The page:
The house is bustling with looky-loos dressed in black. Like a bunch of terribly uncool Johnny Cash impersonators. The bench empty next to me. He’s not here to smirk at my joke and share a Lucky Strike.
He is my longest relationship. Likely because he spends over half of the year on the road, usually driving up and down the interstate pulling things other people buy. My interstate cowboy. He never overpowers a bucking bull. He tames America’s interstates.
As my feet dangle inches from the ground, the hum of mourners fades and his voice pierces the screened bedroom window. I close my eyes to soak in the memory.
“Baby, get on in here or I’m gonna start without you.”
He flips through the prized record collection hooking his thumb between Conway Twitty and The Oak Ridge Boys. An easy choice. He continues the search stopping again between Ronnie Milsap and George Strait. He doesn’t believe in alphabetizing. Instead, he organizes by his tastes.
The opening notes of a lonely violin float from the bedroom window to my ears, and a slow smile starts on his face. The first few words of Amarillo By Morning land on him, and the tension in his shoulders releases. It is a George Strait day.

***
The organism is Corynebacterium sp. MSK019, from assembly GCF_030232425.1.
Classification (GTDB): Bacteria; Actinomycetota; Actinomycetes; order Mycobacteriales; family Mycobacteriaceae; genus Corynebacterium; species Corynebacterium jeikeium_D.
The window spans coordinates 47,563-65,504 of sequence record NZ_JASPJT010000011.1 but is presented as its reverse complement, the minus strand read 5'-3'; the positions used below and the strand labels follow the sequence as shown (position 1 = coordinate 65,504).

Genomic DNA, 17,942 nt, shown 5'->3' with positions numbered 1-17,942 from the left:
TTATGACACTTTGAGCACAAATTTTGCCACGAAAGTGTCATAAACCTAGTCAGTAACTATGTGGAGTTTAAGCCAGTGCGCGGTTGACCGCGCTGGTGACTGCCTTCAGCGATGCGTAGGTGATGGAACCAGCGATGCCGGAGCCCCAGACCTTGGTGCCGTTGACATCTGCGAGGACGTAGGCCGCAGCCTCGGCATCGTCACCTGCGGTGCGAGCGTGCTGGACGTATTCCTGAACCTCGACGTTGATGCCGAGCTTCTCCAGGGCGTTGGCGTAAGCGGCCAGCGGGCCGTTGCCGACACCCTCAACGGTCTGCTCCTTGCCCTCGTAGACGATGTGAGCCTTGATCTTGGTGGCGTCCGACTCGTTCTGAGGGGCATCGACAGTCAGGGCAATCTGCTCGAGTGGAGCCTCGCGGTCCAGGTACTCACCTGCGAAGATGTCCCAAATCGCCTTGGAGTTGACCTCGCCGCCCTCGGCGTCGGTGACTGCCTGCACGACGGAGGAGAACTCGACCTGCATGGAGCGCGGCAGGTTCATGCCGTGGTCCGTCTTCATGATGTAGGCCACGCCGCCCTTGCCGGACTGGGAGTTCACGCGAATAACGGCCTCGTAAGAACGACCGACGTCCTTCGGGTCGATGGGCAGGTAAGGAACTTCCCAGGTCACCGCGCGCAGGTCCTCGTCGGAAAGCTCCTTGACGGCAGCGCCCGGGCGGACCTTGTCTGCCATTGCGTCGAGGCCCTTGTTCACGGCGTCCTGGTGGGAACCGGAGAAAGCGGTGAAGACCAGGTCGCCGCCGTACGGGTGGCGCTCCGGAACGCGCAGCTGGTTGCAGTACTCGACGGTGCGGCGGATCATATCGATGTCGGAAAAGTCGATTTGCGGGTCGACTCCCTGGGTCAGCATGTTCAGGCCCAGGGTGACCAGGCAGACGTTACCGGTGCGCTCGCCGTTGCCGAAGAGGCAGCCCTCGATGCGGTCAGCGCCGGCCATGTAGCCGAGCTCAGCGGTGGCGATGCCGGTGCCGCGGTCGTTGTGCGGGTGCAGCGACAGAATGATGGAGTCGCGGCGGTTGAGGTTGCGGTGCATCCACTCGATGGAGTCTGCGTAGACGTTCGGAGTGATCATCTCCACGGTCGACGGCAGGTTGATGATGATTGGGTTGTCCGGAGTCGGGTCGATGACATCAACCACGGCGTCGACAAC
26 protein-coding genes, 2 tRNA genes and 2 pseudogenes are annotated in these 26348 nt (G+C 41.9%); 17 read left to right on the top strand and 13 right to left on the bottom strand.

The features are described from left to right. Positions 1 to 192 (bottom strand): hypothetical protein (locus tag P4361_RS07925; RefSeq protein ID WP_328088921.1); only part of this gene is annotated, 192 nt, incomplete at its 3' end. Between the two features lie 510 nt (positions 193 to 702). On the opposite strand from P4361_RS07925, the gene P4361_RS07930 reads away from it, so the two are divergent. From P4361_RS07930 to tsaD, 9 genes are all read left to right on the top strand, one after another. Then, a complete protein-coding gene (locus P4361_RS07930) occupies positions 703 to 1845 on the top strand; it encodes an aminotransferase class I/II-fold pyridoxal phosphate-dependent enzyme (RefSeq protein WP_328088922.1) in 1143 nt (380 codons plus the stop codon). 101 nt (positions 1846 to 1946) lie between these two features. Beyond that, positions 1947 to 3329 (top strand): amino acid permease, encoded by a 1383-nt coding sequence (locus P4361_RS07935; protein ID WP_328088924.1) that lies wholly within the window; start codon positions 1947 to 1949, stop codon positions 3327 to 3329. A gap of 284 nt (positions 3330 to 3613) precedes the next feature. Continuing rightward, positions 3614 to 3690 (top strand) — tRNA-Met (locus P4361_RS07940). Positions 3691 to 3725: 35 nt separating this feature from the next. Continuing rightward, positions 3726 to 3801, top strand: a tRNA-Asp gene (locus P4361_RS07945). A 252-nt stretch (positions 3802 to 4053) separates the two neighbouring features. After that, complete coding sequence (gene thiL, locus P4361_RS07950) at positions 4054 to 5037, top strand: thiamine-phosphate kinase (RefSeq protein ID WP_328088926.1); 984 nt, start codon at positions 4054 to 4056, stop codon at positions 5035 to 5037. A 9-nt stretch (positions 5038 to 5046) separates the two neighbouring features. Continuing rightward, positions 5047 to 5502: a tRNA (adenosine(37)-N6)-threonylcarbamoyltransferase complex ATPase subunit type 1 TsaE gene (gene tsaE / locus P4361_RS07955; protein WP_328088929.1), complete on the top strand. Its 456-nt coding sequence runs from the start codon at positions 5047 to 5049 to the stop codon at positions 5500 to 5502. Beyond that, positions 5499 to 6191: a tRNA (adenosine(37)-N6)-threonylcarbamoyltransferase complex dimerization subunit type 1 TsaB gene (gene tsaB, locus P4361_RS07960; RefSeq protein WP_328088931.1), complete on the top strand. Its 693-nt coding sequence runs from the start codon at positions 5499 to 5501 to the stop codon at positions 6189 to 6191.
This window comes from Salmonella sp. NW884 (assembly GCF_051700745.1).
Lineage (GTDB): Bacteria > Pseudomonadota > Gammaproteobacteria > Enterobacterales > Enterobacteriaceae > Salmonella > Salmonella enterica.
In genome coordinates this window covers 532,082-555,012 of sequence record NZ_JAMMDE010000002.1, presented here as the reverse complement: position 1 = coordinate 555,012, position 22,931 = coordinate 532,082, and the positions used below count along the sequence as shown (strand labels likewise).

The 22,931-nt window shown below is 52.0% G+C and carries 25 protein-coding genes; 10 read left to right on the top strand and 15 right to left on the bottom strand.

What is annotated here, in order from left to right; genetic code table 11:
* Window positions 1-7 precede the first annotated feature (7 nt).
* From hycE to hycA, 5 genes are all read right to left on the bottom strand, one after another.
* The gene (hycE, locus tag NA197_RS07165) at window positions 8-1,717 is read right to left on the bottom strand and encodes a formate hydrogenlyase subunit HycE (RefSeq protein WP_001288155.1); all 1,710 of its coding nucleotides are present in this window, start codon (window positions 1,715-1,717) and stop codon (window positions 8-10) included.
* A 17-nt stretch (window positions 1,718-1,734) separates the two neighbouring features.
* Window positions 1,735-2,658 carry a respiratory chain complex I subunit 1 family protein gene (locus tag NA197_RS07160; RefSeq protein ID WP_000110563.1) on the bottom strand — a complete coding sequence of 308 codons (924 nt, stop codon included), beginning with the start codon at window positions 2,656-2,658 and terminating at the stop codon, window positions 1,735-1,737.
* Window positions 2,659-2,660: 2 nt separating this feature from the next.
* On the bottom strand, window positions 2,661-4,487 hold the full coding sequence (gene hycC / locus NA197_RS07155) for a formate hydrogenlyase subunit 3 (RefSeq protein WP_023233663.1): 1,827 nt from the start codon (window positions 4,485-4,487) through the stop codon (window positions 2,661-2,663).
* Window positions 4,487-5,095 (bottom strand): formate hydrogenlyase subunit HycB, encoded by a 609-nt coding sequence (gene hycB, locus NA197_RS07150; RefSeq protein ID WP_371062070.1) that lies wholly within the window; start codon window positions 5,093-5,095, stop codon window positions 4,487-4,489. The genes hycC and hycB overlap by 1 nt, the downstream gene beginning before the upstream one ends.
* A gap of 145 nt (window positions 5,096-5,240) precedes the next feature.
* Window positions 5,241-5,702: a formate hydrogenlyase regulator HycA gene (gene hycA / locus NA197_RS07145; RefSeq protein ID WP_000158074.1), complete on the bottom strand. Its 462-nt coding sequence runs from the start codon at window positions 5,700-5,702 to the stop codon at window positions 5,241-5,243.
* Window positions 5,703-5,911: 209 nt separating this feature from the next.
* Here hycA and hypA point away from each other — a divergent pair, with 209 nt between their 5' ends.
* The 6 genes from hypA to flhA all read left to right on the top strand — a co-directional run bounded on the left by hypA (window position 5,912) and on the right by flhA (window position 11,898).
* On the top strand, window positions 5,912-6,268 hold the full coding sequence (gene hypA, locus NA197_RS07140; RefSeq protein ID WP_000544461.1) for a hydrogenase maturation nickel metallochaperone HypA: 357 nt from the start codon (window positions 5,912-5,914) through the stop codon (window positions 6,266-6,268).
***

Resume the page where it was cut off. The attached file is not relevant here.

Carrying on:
As George begins singing about his life that stole a girlfriend and a wife, I stretch my legs on the bench immersed in my memory as if it is happening now. I inhale the unfiltered tobacco, biting at my throat. He wraps his arms around me and scoots us around the room, hand pressed in on my lower back.
George’s crooning fades. My eyes flutter open. Body pushing to stay put on the bench rather than venturing inside amongst the grieving and greedy. Doubt his kids will let me stay here seeing as how my name isn’t on the house, and we weren’t even common law. They’ve already laid claim to the rig.
We had big plans. He was on a fast path to retirement, and then we were going to see the world. A stop at Paul Bunyan’s Fry Pan in Montana. A swirl cone at Little America Travel Center in Wyoming. Of course, the Cadillac Ranch was at the tip top of our list. Then perhaps a stop in Two Guns, Arizona.
I grind my cigarette out on the bench and slam my feet on the ground.
KATY GOFORTH is a writer and editor for a national engineering and surveying organization and a fiction editor for Identity Theory. Her writing has appeared in The Dead Mule School, Reckon Review, Cowboy Jamboree, Salvation South, and elsewhere. She was born and raised in South Carolina and lives with her spouse and two pups, Finn and Betty Anne. You can find her on Twitter at MarchingFourth and katygoforth.com.